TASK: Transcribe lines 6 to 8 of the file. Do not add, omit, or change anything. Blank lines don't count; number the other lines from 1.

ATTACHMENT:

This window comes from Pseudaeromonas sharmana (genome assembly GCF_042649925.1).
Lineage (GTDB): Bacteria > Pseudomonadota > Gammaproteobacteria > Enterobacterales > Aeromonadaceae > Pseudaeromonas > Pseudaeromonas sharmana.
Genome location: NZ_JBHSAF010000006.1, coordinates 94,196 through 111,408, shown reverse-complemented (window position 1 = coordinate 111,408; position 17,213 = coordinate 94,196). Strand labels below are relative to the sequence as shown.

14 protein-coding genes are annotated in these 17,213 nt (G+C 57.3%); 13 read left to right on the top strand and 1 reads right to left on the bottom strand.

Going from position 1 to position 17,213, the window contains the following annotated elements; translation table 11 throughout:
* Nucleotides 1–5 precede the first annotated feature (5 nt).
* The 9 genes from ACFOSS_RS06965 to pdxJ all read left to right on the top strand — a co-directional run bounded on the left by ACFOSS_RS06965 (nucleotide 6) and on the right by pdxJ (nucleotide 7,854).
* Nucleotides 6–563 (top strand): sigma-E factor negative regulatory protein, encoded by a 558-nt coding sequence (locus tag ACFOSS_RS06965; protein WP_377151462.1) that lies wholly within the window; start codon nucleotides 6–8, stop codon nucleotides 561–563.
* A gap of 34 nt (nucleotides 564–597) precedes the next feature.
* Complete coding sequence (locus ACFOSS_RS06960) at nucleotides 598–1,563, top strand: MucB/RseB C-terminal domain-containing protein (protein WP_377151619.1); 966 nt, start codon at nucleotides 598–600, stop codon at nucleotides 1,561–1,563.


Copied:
* Nucleotides 1–5 precede the first annotated feature (5 nt).
* The 9 genes from ACFOSS_RS06965 to pdxJ all read left to right on the top strand — a co-directional run bounded on the left by ACFOSS_RS06965 (nucleotide 6) and on the right by pdxJ (nucleotide 7,854).
* Nucleotides 6–563 (top strand): sigma-E factor negative regulatory protein, encoded by a 558-nt coding sequence (locus tag ACFOSS_RS06965; protein WP_377151462.1) that lies wholly within the window; start codon nucleotides 6–8, stop codon nucleotides 561–563.